EU's Barnier says he plans to 'serve France' after negotiating Brexit

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The European Union’s chief Brexit negotiator Michel Barnier said on Tuesday that he saw himself serving his home country of France in some capacity following his months of work on negotiating Britain’s exit from the EU.

“I will use my energy to serve my country,” Barnier told Franceinfo radio when asked about his future plans.

He added that France was in need of “unity, solidarity and justice”.

Britain leaves the EU’s single market and customs union on December 31 with a trade and cooperation deal that Barnier helped to negotiate over many months. At 69, Barnier is a former European commissioner and French foreign minister who also secured the 1992 Winter Olympics for his country.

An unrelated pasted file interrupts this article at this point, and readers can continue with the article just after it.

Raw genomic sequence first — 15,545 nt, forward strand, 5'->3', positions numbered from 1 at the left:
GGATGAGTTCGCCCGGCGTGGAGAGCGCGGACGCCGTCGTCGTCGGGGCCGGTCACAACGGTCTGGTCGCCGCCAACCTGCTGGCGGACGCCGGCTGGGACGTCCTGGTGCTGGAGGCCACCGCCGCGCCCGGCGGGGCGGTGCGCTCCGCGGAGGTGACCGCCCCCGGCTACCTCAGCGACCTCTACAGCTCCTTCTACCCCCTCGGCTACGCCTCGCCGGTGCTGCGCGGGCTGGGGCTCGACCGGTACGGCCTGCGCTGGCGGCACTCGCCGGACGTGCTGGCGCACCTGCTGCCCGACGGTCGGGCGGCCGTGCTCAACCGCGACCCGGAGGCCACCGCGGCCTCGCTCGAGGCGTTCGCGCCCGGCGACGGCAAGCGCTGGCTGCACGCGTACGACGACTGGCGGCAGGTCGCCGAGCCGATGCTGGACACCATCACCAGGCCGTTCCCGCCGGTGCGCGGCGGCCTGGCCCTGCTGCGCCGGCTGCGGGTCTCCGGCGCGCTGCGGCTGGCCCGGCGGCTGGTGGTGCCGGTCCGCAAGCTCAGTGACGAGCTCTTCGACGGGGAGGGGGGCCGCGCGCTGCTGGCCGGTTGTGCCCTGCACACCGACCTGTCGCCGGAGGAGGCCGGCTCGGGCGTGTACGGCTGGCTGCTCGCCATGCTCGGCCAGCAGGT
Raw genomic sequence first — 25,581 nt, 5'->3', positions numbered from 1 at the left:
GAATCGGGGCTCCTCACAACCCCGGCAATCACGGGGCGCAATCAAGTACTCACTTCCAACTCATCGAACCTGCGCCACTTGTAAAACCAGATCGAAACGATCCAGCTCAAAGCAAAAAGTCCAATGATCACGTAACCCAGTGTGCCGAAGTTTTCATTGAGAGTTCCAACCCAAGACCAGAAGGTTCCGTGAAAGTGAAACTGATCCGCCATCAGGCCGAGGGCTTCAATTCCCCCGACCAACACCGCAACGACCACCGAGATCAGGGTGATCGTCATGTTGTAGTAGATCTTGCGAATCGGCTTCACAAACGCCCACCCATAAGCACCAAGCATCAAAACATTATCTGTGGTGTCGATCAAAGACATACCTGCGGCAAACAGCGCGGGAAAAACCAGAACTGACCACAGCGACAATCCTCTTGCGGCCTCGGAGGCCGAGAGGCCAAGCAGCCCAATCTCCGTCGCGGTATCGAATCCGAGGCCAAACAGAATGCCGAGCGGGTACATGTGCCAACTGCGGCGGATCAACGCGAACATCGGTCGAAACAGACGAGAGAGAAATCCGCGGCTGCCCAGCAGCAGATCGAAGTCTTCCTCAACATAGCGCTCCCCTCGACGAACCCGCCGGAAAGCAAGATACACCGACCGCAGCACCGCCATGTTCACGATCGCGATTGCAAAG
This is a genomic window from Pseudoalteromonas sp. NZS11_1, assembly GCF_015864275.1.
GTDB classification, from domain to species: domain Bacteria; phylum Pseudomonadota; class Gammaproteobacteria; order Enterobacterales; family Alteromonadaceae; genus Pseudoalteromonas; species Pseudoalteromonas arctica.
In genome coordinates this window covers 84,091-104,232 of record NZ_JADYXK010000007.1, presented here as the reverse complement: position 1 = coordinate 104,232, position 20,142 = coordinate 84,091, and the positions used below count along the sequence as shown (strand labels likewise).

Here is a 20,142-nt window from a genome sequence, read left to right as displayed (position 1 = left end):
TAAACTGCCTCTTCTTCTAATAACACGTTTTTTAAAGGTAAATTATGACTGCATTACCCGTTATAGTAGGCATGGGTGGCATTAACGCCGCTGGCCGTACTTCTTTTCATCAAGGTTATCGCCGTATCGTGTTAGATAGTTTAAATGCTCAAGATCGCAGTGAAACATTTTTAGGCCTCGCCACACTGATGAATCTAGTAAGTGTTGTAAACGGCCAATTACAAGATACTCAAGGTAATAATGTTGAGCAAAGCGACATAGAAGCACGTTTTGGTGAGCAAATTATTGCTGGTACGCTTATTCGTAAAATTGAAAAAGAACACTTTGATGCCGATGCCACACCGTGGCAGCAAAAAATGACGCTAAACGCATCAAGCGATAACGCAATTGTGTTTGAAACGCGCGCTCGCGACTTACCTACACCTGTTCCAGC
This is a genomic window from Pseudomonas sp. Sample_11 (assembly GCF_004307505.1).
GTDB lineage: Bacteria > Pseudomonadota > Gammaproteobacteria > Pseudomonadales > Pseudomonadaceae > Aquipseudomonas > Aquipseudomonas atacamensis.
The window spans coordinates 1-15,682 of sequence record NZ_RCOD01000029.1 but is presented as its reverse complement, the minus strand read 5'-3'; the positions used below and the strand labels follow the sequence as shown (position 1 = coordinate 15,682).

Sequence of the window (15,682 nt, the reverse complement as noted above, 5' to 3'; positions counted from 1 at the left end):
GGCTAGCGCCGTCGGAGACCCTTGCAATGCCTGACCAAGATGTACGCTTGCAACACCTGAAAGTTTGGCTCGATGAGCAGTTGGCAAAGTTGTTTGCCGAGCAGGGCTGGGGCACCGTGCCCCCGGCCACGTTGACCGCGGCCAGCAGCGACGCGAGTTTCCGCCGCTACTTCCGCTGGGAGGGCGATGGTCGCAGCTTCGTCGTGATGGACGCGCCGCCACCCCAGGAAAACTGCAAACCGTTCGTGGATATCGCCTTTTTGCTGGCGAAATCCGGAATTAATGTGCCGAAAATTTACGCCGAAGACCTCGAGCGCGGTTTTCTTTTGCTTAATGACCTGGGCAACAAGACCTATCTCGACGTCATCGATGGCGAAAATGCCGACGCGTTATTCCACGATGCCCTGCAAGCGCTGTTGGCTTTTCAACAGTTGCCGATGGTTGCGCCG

He did not give any details of whether his future plans might include political ambitions, but France is less than two years away from its next presidential election in which President Emmanuel Macron will be seeking re-election. Macron's popularity has been suffering in recent months, dipping to 38 percent in September before rising to 41 percent in November.

“I am a patriot and a European," Barnier said. But he added: "I never stopped being involved in the French political debate. I will see where I can be useful."

Barnier said he was now looking to "contribute to my political family, which needs to be rebuilt, and to the French political debate”.

France’s main centre-right grouping, Les Républicains, is currently in some disarray and has no clear leader after losing to centrist Macron and his new LREM (La République En Marche) party in the 2017 presidential election.